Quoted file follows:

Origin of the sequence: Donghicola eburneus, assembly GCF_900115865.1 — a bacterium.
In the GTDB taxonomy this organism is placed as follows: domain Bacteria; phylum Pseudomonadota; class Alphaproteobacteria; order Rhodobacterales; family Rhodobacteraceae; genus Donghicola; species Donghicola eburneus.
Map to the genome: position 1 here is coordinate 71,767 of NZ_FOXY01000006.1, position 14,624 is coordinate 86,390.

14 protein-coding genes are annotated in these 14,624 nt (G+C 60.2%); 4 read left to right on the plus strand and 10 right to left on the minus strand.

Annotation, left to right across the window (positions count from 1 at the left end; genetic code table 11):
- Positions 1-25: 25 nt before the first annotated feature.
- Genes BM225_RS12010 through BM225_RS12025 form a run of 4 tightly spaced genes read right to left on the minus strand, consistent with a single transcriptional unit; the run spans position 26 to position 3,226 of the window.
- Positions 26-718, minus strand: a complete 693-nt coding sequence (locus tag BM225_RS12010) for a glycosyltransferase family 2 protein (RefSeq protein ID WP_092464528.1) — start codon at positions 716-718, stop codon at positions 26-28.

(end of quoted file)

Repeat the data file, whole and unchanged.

Origin of the sequence: Donghicola eburneus, assembly GCF_900115865.1 — a bacterium.
In the GTDB taxonomy this organism is placed as follows: domain Bacteria; phylum Pseudomonadota; class Alphaproteobacteria; order Rhodobacterales; family Rhodobacteraceae; genus Donghicola; species Donghicola eburneus.
Map to the genome: position 1 here is coordinate 71,767 of NZ_FOXY01000006.1, position 14,624 is coordinate 86,390.

14 protein-coding genes are annotated in these 14,624 nt (G+C 60.2%); 4 read left to right on the plus strand and 10 right to left on the minus strand.

Annotation, left to right across the window (positions count from 1 at the left end; genetic code table 11):
- Positions 1-25: 25 nt before the first annotated feature.
- Genes BM225_RS12010 through BM225_RS12025 form a run of 4 tightly spaced genes read right to left on the minus strand, consistent with a single transcriptional unit; the run spans position 26 to position 3,226 of the window.
- Positions 26-718, minus strand: a complete 693-nt coding sequence (locus tag BM225_RS12010) for a glycosyltransferase family 2 protein (RefSeq protein ID WP_092464528.1) — start codon at positions 716-718, stop codon at positions 26-28.